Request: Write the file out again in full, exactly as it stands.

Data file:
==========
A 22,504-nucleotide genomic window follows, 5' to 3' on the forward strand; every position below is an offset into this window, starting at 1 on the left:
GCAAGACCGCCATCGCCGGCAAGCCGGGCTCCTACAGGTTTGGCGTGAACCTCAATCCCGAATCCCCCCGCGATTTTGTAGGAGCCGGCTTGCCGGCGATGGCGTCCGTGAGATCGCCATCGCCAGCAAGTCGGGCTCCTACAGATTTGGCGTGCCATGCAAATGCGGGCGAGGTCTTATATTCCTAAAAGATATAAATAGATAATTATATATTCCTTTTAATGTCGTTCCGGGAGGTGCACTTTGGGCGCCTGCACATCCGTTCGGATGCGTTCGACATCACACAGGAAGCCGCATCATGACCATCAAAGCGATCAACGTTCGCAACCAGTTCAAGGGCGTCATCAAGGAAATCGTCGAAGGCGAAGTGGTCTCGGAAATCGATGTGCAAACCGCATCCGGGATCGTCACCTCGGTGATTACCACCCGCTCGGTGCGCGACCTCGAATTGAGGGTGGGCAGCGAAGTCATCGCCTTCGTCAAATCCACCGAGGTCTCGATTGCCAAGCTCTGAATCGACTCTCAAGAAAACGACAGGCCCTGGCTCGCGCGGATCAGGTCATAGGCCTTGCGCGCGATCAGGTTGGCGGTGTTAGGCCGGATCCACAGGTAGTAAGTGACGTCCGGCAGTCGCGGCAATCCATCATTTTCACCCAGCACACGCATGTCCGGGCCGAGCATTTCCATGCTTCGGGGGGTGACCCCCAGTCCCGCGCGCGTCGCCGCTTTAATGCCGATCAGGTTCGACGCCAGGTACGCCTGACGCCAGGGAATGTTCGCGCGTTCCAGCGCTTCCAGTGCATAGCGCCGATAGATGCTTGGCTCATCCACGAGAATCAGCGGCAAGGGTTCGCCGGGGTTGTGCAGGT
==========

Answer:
A 22,504-nucleotide genomic window follows, 5' to 3' on the forward strand; every position below is an offset into this window, starting at 1 on the left:
GCAAGACCGCCATCGCCGGCAAGCCGGGCTCCTACAGGTTTGGCGTGAACCTCAATCCCGAATCCCCCCGCGATTTTGTAGGAGCCGGCTTGCCGGCGATGGCGTCCGTGAGATCGCCATCGCCAGCAAGTCGGGCTCCTACAGATTTGGCGTGCCATGCAAATGCGGGCGAGGTCTTATATTCCTAAAAGATATAAATAGATAATTATATATTCCTTTTAATGTCGTTCCGGGAGGTGCACTTTGGGCGCCTGCACATCCGTTCGGATGCGTTCGACATCACACAGGAAGCCGCATCATGACCATCAAAGCGATCAACGTTCGCAACCAGTTCAAGGGCGTCATCAAGGAAATCGTCGAAGGCGAAGTGGTCTCGGAAATCGATGTGCAAACCGCATCCGGGATCGTCACCTCGGTGATTACCACCCGCTCGGTGCGCGACCTCGAATTGAGGGTGGGCAGCGAAGTCATCGCCTTCGTCAAATCCACCGAGGTCTCGATTGCCAAGCTCTGAATCGACTCTCAAGAAAACGACAGGCCCTGGCTCGCGCGGATCAGGTCATAGGCCTTGCGCGCGATCAGGTTGGCGGTGTTAGGCCGGATCCACAGGTAGTAAGTGACGTCCGGCAGTCGCGGCAATCCATCATTTTCACCCAGCACACGCATGTCCGGGCCGAGCATTTCCATGCTTCGGGGGGTGACCCCCAGTCCCGCGCGCGTCGCCGCTTTAATGCCGATCAGGTTCGACGCCAGGTACGCCTGACGCCAGGGAATGTTCGCGCGTTCCAGCGCTTCCAGTGCATAGCGCCGATAGATGCTTGGCTCATCCACGAGAATCAGCGGCAAGGGTTCGCCGGGGTTGTGCAGGT